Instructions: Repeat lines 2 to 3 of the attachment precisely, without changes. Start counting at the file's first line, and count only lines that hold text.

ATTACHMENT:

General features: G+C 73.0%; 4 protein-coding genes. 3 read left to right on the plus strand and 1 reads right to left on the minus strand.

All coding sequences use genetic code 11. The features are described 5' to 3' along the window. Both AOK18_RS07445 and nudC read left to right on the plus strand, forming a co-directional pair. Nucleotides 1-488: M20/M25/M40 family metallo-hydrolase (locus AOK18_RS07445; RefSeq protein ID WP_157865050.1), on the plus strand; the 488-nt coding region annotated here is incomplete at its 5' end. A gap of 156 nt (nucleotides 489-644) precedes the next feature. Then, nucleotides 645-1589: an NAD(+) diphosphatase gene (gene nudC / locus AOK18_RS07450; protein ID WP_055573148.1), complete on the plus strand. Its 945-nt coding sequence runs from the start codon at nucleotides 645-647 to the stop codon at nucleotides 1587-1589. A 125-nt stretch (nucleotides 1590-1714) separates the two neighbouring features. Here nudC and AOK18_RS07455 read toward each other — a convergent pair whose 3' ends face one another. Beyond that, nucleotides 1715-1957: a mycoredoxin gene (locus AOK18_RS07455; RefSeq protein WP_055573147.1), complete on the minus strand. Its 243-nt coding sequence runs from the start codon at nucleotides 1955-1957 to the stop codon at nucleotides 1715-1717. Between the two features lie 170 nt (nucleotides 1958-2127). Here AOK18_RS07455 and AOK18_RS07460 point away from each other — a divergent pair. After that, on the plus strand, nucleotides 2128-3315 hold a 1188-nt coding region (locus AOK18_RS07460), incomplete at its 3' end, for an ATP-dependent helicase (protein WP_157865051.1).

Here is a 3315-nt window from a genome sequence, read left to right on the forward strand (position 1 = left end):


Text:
All coding sequences use genetic code 11. The features are described 5' to 3' along the window. Both AOK18_RS07445 and nudC read left to right on the plus strand, forming a co-directional pair. Nucleotides 1-488: M20/M25/M40 family metallo-hydrolase (locus AOK18_RS07445; RefSeq protein ID WP_157865050.1), on the plus strand; the 488-nt coding region annotated here is incomplete at its 5' end. A gap of 156 nt (nucleotides 489-644) precedes the next feature. Then, nucleotides 645-1589: an NAD(+) diphosphatase gene (gene nudC / locus AOK18_RS07450; protein ID WP_055573148.1), complete on the plus strand. Its 945-nt coding sequence runs from the start codon at nucleotides 645-647 to the stop codon at nucleotides 1587-1589. A 125-nt stretch (nucleotides 1590-1714) separates the two neighbouring features. Here nudC and AOK18_RS07455 read toward each other — a convergent pair whose 3' ends face one another. Beyond that, nucleotides 1715-1957: a mycoredoxin gene (locus AOK18_RS07455; RefSeq protein WP_055573147.1), complete on the minus strand. Its 243-nt coding sequence runs from the start codon at nucleotides 1955-1957 to the stop codon at nucleotides 1715-1717. Between the two features lie 170 nt (nucleotides 1958-2127). Here AOK18_RS07455 and AOK18_RS07460 point away from each other — a divergent pair. After that, on the plus strand, nucleotides 2128-3315 hold a 1188-nt coding region (locus AOK18_RS07460), incomplete at its 3' end, for an ATP-dependent helicase (protein WP_157865051.1).

Here is a 3315-nt window from a genome sequence, read left to right on the forward strand (position 1 = left end):